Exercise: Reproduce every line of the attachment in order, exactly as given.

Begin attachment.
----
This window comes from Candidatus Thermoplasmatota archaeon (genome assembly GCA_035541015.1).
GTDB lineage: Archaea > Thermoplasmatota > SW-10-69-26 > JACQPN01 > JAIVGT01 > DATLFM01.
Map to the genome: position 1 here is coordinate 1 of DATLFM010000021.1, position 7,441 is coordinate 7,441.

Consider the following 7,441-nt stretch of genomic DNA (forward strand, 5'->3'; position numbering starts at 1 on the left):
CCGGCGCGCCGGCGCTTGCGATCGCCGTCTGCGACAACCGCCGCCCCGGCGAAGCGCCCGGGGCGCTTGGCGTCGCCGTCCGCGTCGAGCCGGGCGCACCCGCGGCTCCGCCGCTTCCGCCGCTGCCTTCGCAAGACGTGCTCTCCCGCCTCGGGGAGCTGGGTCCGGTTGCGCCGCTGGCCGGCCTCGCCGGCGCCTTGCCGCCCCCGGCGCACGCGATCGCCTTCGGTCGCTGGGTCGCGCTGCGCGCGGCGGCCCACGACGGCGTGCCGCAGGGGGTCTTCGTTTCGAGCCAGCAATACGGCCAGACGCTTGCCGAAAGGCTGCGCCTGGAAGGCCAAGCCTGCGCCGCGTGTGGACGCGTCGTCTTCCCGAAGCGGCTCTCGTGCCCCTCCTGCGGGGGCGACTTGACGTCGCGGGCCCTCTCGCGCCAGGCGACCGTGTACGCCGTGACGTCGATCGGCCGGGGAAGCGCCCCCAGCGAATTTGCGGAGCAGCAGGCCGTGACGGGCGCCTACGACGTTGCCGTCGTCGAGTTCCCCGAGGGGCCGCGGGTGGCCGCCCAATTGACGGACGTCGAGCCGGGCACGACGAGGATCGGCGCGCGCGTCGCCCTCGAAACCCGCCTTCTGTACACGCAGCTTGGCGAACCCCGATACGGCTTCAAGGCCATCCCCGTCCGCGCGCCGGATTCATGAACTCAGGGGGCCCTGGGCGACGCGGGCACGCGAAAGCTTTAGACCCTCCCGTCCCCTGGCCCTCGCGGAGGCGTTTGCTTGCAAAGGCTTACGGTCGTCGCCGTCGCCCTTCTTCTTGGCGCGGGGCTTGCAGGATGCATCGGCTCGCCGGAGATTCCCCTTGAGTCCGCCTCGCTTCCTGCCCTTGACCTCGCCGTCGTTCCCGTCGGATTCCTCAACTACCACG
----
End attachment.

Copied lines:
This window comes from Candidatus Thermoplasmatota archaeon (genome assembly GCA_035541015.1).
GTDB lineage: Archaea > Thermoplasmatota > SW-10-69-26 > JACQPN01 > JAIVGT01 > DATLFM01.
Map to the genome: position 1 here is coordinate 1 of DATLFM010000021.1, position 7,441 is coordinate 7,441.

Consider the following 7,441-nt stretch of genomic DNA (forward strand, 5'->3'; position numbering starts at 1 on the left):
CCGGCGCGCCGGCGCTTGCGATCGCCGTCTGCGACAACCGCCGCCCCGGCGAAGCGCCCGGGGCGCTTGGCGTCGCCGTCCGCGTCGAGCCGGGCGCACCCGCGGCTCCGCCGCTTCCGCCGCTGCCTTCGCAAGACGTGCTCTCCCGCCTCGGGGAGCTGGGTCCGGTTGCGCCGCTGGCCGGCCTCGCCGGCGCCTTGCCGCCCCCGGCGCACGCGATCGCCTTCGGTCGCTGGGTCGCGCTGCGCGCGGCGGCCCACGACGGCGTGCCGCAGGGGGTCTTCGTTTCGAGCCAGCAATACGGCCAGACGCTTGCCGAAAGGCTGCGCCTGGAAGGCCAAGCCTGCGCCGCGTGTGGACGCGTCGTCTTCCCGAAGCGGCTCTCGTGCCCCTCCTGCGGGGGCGACTTGACGTCGCGGGCCCTCTCGCGCCAGGCGACCGTGTACGCCGTGACGTCGATCGGCCGGGGAAGCGCCCCCAGCGAATTTGCGGAGCAGCAGGCCGTGACGGGCGCCTACGACGTTGCCGTCGTCGAGTTCCCCGAGGGGCCGCGGGTGGCCGCCCAATTGACGGACGTCGAGCCGGGCACGACGAGGATCGGCGCGCGCGTCGCCCTCGAAACCCGCCTTCTGTACACGCAGCTTGGCGAACCCCGATACGGCTTCAAGGCCATCCCCGTCCGCGCGCCGGATTCATGAACTCAGGGGGCCCTGGGCGACGCGGGCACGCGAAAGCTTTAGACCCTCCCGTCCCCTGGCCCTCGCGGAGGCGTTTGCTTGCAAAGGCTTACGGTCGTCGCCGTCGCCCTTCTTCTTGGCGCGGGGCTTGCAGGATGCATCGGCTCGCCGGAGATTCCCCTTGAGTCCGCCTCGCTTCCTGCCCTTGACCTCGCCGTCGTTCCCGTCGGATTCCTCAACTACCACG